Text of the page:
Cloud computing is another growth area, though Bogoshi said he’d like to see BCX performing better in this area than it has: It grew by about 15% in the past year compared to estimated industry-wide growth of between 22% and 26%.
“We see cloud growth from two areas: moving people from traditional managed services, or hosting, and gaining new customers, especially those running mission-critical workloads like SAP,” he said, adding that BCX has partnerships with hyperscale cloud providers (Microsoft and Amazon Web Services). It has a particularly strong ties with Microsoft and is hoping to expand its relationship with AWS, too.
The move to software-defined networks — SD-WAN and software-defined data centre networks – is another priority focus area, with strong demand for these technologies seen from corporate South Africa. BCX has partnered with key players such as Cisco, Citrix and Huawei to deliver solutions. Although revenues are still relatively small, this is an area that is “doing very well”, Bogoshi said.
Cybersecurity is another highlight, with strong demand expected in years to come. He said BCX’s partnership with French company Atos is a crucial component of its security offerings. “It is incredible how many customers have had their infrastructures attacked,” he said. (The interview with Bogoshi took place before Transnet operations were knocked offline last week by a suspected ransomware attack.)
Other areas of focus include:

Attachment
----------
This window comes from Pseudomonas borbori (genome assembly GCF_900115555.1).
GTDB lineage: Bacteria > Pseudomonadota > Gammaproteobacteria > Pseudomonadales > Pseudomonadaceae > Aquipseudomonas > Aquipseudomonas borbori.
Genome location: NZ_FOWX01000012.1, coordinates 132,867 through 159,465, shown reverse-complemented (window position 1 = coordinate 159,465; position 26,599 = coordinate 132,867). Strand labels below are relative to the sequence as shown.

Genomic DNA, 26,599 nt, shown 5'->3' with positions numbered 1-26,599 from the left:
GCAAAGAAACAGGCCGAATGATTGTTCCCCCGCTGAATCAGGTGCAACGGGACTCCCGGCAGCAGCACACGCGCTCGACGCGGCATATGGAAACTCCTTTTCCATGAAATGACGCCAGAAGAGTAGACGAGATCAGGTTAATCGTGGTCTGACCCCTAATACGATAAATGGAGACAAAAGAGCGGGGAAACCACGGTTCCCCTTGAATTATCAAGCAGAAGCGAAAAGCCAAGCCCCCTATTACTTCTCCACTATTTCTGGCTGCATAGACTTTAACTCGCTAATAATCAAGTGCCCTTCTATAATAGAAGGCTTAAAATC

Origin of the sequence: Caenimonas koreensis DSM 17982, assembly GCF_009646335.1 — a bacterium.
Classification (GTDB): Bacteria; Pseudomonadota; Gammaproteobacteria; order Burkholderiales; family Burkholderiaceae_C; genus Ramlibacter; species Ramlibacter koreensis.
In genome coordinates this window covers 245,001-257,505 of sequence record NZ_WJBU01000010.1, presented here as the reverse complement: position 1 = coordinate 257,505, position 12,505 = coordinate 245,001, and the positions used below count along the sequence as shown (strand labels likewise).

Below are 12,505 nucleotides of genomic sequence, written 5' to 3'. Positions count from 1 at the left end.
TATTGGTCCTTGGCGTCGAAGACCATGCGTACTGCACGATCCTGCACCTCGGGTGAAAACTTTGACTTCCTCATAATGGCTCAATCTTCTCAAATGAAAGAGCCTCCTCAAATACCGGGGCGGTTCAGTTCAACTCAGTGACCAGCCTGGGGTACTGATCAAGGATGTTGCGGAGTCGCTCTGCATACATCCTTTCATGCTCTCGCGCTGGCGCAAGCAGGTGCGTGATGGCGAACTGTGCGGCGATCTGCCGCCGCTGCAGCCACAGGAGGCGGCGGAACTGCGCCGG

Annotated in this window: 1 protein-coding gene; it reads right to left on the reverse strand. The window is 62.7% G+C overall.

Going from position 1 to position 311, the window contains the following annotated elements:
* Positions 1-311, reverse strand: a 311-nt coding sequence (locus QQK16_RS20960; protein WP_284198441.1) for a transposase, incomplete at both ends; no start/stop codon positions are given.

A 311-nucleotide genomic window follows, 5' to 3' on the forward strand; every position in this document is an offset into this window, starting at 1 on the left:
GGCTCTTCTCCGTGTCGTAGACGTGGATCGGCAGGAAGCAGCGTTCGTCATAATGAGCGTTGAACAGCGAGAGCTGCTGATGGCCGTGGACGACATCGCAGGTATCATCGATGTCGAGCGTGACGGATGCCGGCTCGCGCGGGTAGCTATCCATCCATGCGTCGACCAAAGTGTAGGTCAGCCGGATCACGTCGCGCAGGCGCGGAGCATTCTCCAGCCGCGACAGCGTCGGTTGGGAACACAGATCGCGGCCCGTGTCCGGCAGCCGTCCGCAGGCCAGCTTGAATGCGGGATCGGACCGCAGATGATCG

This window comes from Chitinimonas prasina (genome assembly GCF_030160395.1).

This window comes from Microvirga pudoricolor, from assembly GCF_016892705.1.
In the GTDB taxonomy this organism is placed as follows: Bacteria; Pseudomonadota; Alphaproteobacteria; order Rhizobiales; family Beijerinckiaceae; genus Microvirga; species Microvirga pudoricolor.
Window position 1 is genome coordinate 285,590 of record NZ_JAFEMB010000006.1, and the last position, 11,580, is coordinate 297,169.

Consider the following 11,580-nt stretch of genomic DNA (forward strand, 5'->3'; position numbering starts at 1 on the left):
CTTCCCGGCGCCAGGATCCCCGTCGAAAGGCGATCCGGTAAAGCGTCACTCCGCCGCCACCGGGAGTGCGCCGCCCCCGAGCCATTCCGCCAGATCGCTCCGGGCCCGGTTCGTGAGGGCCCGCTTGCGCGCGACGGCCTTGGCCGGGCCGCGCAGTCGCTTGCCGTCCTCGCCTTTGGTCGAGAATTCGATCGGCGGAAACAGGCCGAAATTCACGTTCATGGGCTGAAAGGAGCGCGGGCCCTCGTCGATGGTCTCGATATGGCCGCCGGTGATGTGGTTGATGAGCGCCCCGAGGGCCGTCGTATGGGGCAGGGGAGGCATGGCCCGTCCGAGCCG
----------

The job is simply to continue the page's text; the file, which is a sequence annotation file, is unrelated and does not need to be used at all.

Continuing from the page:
- 5G and Wi-Fi 6, where companies are actively testing these technologies, with opportunities for 5G seen in industry-specific applications, including in the mining and manufacturing sectors.
- AIOps, where BCX is developing solutions internally for Telkom and some external clients. The intelligent automation of IT operations should lead to considerable cost savings for clients, Bogoshi said.
- Retooling its industry-specific applications and solutions – an historical differentiator for BCX – for the modern, cloud era.
Asked what role systems integrators like BCX will play in South Africa in future – especially as cloud giants increasingly enter the market, offering simple click-to-buy IT services online – Bogoshi said there will always be a strong role for local, on-the-ground expertise.
However, there will be considerable market consolidation in the coming years. “There will be fewer large enterprise players, plus the hyperscalers. There will be very little space for smaller players.”
Also, systems integrators and hyperscale cloud providers are not naturally direct competitors, and he sees BCX coexisting with them. “They give you IaaS (infrastructure as a service) – that’s all they provide. One of the retailers moved a workload into a hyperscaler. The application crashed, and they realised they were alone. When you are in a hyperscaler, the application is still your responsibility.”
BCX and other systems integrators in South Africa have either already invested heavily in their own data centres or are in the process of doing so. But does this continued investment make sense, especially with the launch of South African cloud data centres by companies like Microsoft and AWS?
Bogoshi said Telkom has taken a group-wide decision to spin off its data centres. Together, Telkom and BCX operate eight data centres across South Africa.
“How we spin these off is still a work in progress,” he said, adding that separating the data centres into a new entity means the assets should attract a higher valuation than the rest of Telkom or BCX.
Separating the data centres will also make them more independent of Telkom and BCX and able to pursue opportunities that are not possible now. Telkom’s property management division Gyro will be the core owner of the data centre assets, though no decision has been taken about whether BCX will remain as an investor, Bogoshi said.
Duncan McLeod is Editor of TechCentral, on which this article was first published here.